Utilities in Code steps

There are a few utilities you have access to in Code steps:

  • (Optional) callback(err, output): a callback if you need to do asynchronous work—whatever you set to the output data variable is ignored since it's provided directly here. The Zap will inspect the code and make a best guess as to whether it's using a callback or not.
Note

Invoking callback(err, output) tells Zapier that your task is done executing. If you have multiple asynchronous calls, each invoking callback(err, output) with their desired responses, only the first one to execute will count. Subsequent invocations to callback(err, output) will be picked up by the next execution of your Zap, but will not affect that task's execution, other than side effects like console.log() calls.

  • fetch: an easy to use HTTP client.
  • console.log: this utility allows you to debug your function. You'll need to test your Zap to see the values. The logs are returned in a runtime_meta added automatically to the output.
  • StoreClient : a built-in utility for storing and retrieving data between Zap runs.

Testing and debugging Code steps

Running your Zap via the dashboard is the canonical way to confirm the behavior you expect. Your Zap History will have all relevant details around the Code step's inputData, output and logs. The test step in the editor can be used for a tighter feedback loop.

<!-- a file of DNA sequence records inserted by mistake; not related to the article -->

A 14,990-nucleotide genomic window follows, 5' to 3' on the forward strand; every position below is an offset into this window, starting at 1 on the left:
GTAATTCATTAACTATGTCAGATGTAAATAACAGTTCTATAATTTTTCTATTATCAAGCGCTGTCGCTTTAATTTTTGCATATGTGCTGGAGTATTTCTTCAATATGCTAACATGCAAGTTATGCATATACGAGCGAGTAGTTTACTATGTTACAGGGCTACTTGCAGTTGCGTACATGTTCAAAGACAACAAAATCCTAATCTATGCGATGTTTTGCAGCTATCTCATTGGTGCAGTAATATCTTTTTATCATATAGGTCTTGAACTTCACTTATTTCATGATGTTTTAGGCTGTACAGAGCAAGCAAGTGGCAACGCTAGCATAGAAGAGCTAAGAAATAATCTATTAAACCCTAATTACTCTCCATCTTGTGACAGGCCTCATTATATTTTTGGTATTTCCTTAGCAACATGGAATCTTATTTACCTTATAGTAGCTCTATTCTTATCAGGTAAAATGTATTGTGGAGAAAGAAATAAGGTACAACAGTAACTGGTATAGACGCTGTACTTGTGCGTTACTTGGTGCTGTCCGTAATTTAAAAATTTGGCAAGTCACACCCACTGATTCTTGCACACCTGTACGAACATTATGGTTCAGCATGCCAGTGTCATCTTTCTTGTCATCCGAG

Limitations with Code steps

  • The environment in which your Code steps run (AWS Lambda) has an I/O limit of 6 MB. The total size of the code and the data processed by the Code step cannot exceed that. If you're hitting this error, try to limit the amount of data returned from your function. For instance, don't return an entire JSON structure, just the keys you need.
  • Free users can run scripts of up to 1 second and 128 MB of RAM. Paid users can run scripts of up to 10 seconds and 256 MB of RAM. Your Zap will hit an error if it exceeds these limits.
  • You cannot require external libraries, or install or import libraries commonly referred to as "npm modules". Only the standard node.js library and the fetch package are available in the Code by Zapier app. fetch is already included in the namespace.

Troubleshooting errors

Some common error messages you might encounter include:

  • Scripting payload too large: this means the total amount of data returned from your function is too large. See Limitations with code steps.
  • NoneType object does not support item assignment: this error can happen when you redefine some of the important variables in the function, such as callback. Lambda expects callback to be there to complete an async function, so it'll produce errors if it's redefined.
  • Process exited before completing request: this typically happens if your script completes without calling callback. The most common case is if your fetch().then() doesn't have a .catch() for errors. Adding a .catch(callback) will solve this, as the error will be passed as the first argument.
  • SyntaxErrors or other bugs: JavaScript is a fairly complex language and syntax errors can happen for a variety of reasons. We recommend using a linter like JSHint to automatically check your code and highlight specific issues.
Note

If you're using a linter, you can safely ignore warnings about unused variables for inputData, output, fetch or callback. Those are provided for your convenience, but you don't need to use them. If you see something else listed, you may need to debug your code.